General Commentary ARTICLE
Introspection, attention or awareness? The role of the frontal lobe in binocular rivalry
- Vision and Cognition Laboratory, Centre for Integrative Neuroscience, University of Tübingen, Tübingen, Germany
A commentary on
Binocular rivalry: frontal activity relates to introspection and action but not to perception
by Frassle, S., Sommer, J., Jansen, A., Naber, M., and Einhauser, W. (2014). J. Neurosci. 34, 1738–1747. doi: 10.1523/JNEUROSCI.4403-13.2014
Bistable stimuli are one of the most popular approaches to studying the neural mechanism of conscious visual perception. Such stimuli contain conflicting information, which the visual system cannot integrate into a unified percept. This causes the perceptual state of the observer to change every few seconds between the two interpretations while the physical stimulus remains the same. Binocular rivalry is an example of such perceptual phenomena with ambiguity achieved by presenting one image to one eye and a different image to the other eye. Perceptual changes during binocular rivalry are particularly vivid, and closely resemble a physical image exchange.
The study of neural mechanisms of bistable perception and binocular rivalry revealed the involvement of multiple areas across different levels of the visual hierarchy (Sterzer et al., 2009). While the activated stimulus-selective temporal lobe areas depend on the stimulus category that produces ambiguity, activity in the parietal and frontal lobe seems to be common to all stimuli and increases specifically during transition periods between the two percepts. The activation of the frontal lobe areas is particularly intriguing. It suggests that the mechanisms of conscious vision might involve typical higher-level frontal lobe functions such as attention, motivation and decision-making.
Previous studies of bistable perception relied on participants' explicit reports of their conscious state (most commonly button presses). Under certain conditions, however, perceptual states can be inferred objectively, without self-report. An example recent study by Frässle et al. (2014) took advantage of two ocular reflexes, optokinetic nystagmus and the pupillary light reflex, and designed binocular rivalry stimuli that selectively drive these reflexes. Simple eye tracking measures provided the authors with objective information about their subjects' perceptual changes over time.
The authors used fMRI to monitor brain activity when observers experienced either genuine binocular rivalry or a “replay” (a control condition which simulates rivalry-like perceptual alterations by physically switching the stimulus presented to both eyes). These conditions were performed while subjects either actively reported their perceptual state or just passively viewed the stimuli.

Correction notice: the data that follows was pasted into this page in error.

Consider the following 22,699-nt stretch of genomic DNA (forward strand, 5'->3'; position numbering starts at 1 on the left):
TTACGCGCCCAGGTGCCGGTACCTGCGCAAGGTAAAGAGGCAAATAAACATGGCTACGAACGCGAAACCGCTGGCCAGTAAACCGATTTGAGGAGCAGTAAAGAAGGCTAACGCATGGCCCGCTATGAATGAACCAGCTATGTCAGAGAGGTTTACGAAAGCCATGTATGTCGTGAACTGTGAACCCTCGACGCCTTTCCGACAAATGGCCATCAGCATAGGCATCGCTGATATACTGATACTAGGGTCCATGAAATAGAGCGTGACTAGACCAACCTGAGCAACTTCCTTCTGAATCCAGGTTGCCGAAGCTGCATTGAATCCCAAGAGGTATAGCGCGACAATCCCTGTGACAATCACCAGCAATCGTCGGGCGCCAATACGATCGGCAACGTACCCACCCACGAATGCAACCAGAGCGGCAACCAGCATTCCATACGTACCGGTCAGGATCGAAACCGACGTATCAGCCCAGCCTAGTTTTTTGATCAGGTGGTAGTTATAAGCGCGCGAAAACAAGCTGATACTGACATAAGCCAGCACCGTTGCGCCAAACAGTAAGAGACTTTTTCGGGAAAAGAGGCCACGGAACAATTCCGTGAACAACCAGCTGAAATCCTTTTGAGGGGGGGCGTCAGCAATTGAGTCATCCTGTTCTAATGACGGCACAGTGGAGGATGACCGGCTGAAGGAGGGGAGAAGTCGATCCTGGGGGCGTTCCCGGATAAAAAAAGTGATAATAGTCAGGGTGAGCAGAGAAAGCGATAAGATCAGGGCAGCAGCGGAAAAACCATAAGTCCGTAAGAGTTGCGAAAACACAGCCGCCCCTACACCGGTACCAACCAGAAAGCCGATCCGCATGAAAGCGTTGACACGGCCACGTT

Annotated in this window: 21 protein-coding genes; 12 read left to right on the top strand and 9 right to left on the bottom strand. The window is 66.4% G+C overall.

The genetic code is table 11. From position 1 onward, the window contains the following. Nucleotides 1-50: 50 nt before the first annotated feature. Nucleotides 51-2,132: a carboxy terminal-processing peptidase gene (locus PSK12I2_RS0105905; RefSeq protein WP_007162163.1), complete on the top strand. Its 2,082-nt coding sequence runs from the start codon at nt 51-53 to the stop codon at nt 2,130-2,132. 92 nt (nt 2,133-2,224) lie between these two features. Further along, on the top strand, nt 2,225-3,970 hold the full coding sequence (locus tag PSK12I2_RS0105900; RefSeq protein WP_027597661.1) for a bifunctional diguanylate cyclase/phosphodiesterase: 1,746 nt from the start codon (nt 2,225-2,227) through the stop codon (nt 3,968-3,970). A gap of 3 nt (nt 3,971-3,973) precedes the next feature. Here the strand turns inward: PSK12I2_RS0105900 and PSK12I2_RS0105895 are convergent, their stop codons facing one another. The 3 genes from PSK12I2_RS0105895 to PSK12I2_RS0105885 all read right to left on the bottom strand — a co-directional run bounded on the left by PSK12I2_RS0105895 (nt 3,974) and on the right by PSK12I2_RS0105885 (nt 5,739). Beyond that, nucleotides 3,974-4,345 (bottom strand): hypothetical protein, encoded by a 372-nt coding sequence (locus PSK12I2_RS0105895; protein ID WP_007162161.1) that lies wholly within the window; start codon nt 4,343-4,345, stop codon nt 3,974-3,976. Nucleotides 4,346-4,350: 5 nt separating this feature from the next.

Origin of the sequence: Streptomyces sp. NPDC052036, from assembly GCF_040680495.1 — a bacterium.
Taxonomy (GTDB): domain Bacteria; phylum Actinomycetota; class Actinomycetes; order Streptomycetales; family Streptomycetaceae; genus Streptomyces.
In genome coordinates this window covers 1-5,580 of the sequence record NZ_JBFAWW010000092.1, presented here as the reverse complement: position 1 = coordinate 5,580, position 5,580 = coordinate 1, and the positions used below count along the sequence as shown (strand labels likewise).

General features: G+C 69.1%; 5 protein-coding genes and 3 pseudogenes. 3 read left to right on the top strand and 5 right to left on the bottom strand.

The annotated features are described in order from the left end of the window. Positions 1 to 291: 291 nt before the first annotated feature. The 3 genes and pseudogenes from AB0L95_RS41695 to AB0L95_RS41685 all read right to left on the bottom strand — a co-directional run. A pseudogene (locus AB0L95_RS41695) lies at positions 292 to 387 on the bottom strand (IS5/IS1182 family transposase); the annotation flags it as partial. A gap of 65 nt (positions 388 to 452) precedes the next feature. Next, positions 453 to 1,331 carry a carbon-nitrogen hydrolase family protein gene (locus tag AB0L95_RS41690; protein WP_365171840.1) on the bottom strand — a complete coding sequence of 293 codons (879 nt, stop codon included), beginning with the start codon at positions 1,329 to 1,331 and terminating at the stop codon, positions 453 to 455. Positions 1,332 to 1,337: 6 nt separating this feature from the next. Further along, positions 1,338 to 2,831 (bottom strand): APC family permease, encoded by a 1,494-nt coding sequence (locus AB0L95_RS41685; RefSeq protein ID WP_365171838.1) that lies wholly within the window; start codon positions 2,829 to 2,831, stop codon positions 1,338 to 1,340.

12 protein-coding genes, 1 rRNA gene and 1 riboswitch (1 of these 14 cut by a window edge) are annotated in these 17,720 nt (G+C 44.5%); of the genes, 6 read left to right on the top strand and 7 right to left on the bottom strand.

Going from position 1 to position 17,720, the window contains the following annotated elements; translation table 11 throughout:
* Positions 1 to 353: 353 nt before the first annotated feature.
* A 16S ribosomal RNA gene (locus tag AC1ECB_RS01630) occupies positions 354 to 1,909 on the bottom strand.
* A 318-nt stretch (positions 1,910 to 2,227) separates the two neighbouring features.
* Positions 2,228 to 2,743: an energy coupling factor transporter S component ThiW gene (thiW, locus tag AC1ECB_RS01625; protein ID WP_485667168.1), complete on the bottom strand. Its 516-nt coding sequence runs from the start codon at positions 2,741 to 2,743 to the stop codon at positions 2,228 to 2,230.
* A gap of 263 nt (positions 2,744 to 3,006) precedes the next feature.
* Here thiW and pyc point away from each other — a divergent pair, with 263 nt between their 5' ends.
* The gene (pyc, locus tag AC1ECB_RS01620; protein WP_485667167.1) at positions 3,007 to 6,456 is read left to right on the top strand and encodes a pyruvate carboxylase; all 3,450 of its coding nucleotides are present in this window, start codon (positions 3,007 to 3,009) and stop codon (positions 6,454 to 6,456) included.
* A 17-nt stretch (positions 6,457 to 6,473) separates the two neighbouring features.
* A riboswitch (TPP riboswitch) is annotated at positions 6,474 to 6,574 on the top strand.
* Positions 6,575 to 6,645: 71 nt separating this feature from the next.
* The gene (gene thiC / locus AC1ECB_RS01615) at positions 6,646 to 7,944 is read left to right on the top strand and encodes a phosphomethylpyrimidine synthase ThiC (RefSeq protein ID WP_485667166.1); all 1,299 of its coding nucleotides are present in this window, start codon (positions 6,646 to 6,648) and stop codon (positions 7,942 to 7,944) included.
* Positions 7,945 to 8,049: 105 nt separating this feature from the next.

Such experimental design allowed Frässle et al. to make an important observation. Comparison of rivalry with replay in the passive viewing condition showed less activation in the frontal cortex compared to active report condition. The most prominent decrease was observed in the left superior and bilateral middle frontal gyri. According to the authors, decrease of frontal activity implies that frontal lobe areas play a role in introspection and motor response generation, but not in perceptual changes per se.
Frontal lobe takes about one third of the cortical volume, and is comprised of multiple architectonically and functionally distinct areas (Stuss, 2011). Given this diversity it is important to ask, which frontal lobe regions are typically active during perceptual transitions in bistable perception, and how they relate to the regions reported by Frässle et al. as showing reduced activation during passive viewing.
Previous studies comparing perceptual changes in rivalry with replay frequently reported activation in the inferior frontal cortex (IFC), middle frontal gyrus (MFG) and superior frontal gyrus (SFG) (Lumer et al., 1998; Zaretskaya et al., 2010; Knapen et al., 2011; Frässle et al., 2014), located mostly in the right hemisphere (Figure 1, green). Frässle et al. on the other hand, report decreased activity around the bilateral MFG and bilateral SFG only (Figure 3 and Table 2 in Frässle et al., 2014, Figure 1, red). Moreover, their right superior frontal activation is relatively far from the locations reported previously. Thus, the two activation maps in the frontal lobe overlap only partially, namely around the right MFG, and perhaps also the left SFG. Activity of other rivalry-related frontal nodes, in particular the right superior frontal and the right inferior frontal ones, did not decrease significantly. The latter areas may therefore continue to play an important role in perceptual changes even without active motor report.